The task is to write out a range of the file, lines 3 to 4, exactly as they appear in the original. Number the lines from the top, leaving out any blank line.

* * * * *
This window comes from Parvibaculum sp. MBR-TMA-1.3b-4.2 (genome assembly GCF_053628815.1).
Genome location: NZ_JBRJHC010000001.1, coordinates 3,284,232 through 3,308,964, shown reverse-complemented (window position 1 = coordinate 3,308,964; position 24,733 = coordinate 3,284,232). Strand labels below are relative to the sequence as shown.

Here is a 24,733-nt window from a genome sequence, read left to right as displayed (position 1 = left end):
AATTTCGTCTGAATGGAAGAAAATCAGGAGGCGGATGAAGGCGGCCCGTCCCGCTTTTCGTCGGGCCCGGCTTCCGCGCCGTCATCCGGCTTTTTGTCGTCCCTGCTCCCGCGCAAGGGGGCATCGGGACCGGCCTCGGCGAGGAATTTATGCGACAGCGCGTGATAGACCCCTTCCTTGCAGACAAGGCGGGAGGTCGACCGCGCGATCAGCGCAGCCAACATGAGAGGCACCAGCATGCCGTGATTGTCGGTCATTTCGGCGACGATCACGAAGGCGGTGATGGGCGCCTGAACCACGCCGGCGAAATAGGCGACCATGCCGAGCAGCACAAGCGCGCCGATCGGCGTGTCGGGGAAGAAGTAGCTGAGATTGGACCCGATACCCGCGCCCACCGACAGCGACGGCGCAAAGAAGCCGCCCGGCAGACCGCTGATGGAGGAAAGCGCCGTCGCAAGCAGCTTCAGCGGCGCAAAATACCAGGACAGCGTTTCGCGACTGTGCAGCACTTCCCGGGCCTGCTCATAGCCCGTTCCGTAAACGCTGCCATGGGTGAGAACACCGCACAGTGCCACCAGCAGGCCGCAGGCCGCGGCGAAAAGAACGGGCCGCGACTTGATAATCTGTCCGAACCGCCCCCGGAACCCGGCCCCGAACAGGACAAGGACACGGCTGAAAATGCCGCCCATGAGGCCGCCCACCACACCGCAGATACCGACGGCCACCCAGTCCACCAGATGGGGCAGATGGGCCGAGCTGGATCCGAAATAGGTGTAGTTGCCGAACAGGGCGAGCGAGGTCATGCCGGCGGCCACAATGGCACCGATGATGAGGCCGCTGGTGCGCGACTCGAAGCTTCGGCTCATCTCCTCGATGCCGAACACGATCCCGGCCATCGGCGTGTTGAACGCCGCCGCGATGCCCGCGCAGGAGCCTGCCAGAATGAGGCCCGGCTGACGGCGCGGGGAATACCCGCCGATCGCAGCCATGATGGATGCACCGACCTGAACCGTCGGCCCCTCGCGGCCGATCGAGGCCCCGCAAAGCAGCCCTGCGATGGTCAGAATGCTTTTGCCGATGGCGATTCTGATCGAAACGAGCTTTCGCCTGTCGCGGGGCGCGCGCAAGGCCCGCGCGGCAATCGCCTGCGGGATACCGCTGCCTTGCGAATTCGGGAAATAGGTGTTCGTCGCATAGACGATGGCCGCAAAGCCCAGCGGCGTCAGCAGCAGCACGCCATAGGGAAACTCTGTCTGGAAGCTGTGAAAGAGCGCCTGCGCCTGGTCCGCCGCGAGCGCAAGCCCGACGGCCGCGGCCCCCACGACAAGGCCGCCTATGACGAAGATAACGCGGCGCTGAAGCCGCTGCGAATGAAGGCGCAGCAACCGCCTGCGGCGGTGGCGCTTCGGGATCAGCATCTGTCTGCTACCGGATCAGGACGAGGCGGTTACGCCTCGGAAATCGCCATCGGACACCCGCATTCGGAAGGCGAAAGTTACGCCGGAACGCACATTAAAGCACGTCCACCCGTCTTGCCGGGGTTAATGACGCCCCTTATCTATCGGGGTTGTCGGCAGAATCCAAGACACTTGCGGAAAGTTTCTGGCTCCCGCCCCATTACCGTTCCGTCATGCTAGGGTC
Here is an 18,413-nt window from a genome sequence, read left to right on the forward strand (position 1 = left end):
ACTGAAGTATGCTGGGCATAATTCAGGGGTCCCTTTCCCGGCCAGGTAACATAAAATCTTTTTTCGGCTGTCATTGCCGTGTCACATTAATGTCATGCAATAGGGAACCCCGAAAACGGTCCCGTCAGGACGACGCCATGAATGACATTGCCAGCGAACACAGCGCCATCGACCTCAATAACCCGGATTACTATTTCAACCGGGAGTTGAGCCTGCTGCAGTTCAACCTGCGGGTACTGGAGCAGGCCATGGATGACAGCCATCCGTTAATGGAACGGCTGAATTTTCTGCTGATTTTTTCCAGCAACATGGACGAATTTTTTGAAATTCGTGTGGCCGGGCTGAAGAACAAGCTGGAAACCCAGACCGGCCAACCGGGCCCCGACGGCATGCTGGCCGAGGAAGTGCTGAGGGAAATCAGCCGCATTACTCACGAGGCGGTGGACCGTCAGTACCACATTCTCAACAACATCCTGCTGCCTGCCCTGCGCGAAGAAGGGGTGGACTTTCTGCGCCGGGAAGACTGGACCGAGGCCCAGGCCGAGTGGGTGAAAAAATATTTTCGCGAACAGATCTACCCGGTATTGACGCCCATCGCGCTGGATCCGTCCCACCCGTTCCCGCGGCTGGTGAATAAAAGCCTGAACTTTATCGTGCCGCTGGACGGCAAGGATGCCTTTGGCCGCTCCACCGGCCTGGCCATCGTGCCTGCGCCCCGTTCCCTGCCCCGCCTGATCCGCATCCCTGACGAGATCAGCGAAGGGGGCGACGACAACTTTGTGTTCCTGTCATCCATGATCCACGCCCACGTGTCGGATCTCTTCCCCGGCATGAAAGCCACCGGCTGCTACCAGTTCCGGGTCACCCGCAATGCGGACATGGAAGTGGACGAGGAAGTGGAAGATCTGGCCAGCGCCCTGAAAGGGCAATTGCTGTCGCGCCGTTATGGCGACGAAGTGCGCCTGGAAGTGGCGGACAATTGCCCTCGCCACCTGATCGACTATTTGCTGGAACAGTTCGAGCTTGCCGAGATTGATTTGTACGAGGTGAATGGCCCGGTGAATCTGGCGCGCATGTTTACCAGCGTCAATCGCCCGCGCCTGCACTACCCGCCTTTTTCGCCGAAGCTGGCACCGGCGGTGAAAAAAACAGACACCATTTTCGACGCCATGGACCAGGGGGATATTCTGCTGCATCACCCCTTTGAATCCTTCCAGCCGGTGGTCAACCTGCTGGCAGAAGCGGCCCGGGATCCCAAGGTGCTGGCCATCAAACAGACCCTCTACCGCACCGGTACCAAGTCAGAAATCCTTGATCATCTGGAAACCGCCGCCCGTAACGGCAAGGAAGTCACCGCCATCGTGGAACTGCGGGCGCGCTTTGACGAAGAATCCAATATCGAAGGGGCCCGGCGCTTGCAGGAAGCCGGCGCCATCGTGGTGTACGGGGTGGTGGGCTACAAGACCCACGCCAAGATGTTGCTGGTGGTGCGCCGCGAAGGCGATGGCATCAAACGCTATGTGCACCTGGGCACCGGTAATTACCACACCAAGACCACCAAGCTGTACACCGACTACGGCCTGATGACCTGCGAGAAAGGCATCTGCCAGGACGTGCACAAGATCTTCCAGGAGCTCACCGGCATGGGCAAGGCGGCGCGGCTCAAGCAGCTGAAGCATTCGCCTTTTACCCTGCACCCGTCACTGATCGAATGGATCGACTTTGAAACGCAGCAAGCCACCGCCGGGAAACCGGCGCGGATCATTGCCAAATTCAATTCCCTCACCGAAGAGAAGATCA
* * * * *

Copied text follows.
Here is a 24,733-nt window from a genome sequence, read left to right as displayed (position 1 = left end):
AATTTCGTCTGAATGGAAGAAAATCAGGAGGCGGATGAAGGCGGCCCGTCCCGCTTTTCGTCGGGCCCGGCTTCCGCGCCGTCATCCGGCTTTTTGTCGTCCCTGCTCCCGCGCAAGGGGGCATCGGGACCGGCCTCGGCGAGGAATTTATGCGACAGCGCGTGATAGACCCCTTCCTTGCAGACAAGGCGGGAGGTCGACCGCGCGATCAGCGCAGCCAACATGAGAGGCACCAGCATGCCGTGATTGTCGGTCATTTCGGCGACGATCACGAAGGCGGTGATGGGCGCCTGAACCACGCCGGCGAAATAGGCGACCATGCCGAGCAGCACAAGCGCGCCGATCGGCGTGTCGGGGAAGAAGTAGCTGAGATTGGACCCGATACCCGCGCCCACCGACAGCGACGGCGCAAAGAAGCCGCCCGGCAGACCGCTGATGGAGGAAAGCGCCGTCGCAAGCAGCTTCAGCGGCGCAAAATACCAGGACAGCGTTTCGCGACTGTGCAGCACTTCCCGGGCCTGCTCATAGCCCGTTCCGTAAACGCTGCCATGGGTGAGAACACCGCACAGTGCCACCAGCAGGCCGCAGGCCGCGGCGAAAAGAACGGGCCGCGACTTGATAATCTGTCCGAACCGCCCCCGGAACCCGGCCCCGAACAGGACAAGGACACGGCTGAAAATGCCGCCCATGAGGCCGCCCACCACACCGCAGATACCGACGGCCACCCAGTCCACCAGATGGGGCAGATGGGCCGAGCTGGATCCGAAATAGGTGTAGTTGCCGAACAGGGCGAGCGAGGTCATGCCGGCGGCCACAATGGCACCGATGATGAGGCCGCTGGTGCGCGACTCGAAGCTTCGGCTCATCTCCTCGATGCCGAACACGATCCCGGCCATCGGCGTGTTGAACGCCGCCGCGATGCCCGCGCAGGAGCCTGCCAGAATGAGGCCCGGCTGACGGCGCGGGGAATACCCGCCGATCGCAGCCATGATGGATGCACCGACCTGAACCGTCGGCCCCTCGCGGCCGATCGAGGCCCCGCAAAGCAGCCCTGCGATGGTCAGAATGCTTTTGCCGATGGCGATTCTGATCGAAACGAGCTTTCGCCTGTCGCGGGGCGCGCGCAAGGCCCGCGCGGCAATCGCCTGCGGGATACCGCTGCCTTGCGAATTCGGGAAATAGGTGTTCGTCGCATAGACGATGGCCGCAAAGCCCAGCGGCGTCAGCAGCAGCACGCCATAGGGAAACTCTGTCTGGAAGCTGTGAAAGAGCGCCTGCGCCTGGTCCGCCGCGAGCGCAAGCCCGACGGCCGCGGCCCCCACGACAAGGCCGCCTATGACGAAGATAACGCGGCGCTGAAGCCGCTGCGAATGAAGGCGCAGCAACCGCCTGCGGCGGTGGCGCTTCGGGATCAGCATCTGTCTGCTACCGGATCAGGACGAGGCGGTTACGCCTCGGAAATCGCCATCGGACACCCGCATTCGGAAGGCGAAAGTTACGCCGGAACGCACATTAAAGCACGTCCACCCGTCTTGCCGGGGTTAATGACGCCCCTTATCTATCGGGGTTGTCGGCAGAATCCAAGACACTTGCGGAAAGTTTCTGGCTCCCGCCCCATTACCGTTCCGTCATGCTAGGGTC